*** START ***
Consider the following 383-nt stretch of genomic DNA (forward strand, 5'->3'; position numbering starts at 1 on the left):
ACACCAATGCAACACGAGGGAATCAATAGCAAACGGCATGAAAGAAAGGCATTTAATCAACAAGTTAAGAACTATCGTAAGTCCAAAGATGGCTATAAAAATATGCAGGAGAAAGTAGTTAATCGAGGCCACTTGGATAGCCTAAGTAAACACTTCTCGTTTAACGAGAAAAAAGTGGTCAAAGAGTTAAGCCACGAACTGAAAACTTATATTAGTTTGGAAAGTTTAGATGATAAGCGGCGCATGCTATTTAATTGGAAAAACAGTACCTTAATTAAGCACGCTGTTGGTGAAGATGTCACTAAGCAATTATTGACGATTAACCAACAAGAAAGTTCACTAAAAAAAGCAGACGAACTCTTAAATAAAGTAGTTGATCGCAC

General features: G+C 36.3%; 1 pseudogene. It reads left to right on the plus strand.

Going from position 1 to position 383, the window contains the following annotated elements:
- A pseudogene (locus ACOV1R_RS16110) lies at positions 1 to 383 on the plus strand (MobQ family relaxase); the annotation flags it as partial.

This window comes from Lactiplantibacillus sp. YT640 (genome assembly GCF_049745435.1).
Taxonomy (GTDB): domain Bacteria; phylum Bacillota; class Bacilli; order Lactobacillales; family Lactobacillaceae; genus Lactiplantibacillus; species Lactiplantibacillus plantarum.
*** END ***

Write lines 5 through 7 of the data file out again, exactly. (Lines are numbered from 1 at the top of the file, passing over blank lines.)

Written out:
- A pseudogene (locus ACOV1R_RS16110) lies at positions 1 to 383 on the plus strand (MobQ family relaxase); the annotation flags it as partial.

This window comes from Lactiplantibacillus sp. YT640 (genome assembly GCF_049745435.1).
Taxonomy (GTDB): domain Bacteria; phylum Bacillota; class Bacilli; order Lactobacillales; family Lactobacillaceae; genus Lactiplantibacillus; species Lactiplantibacillus plantarum.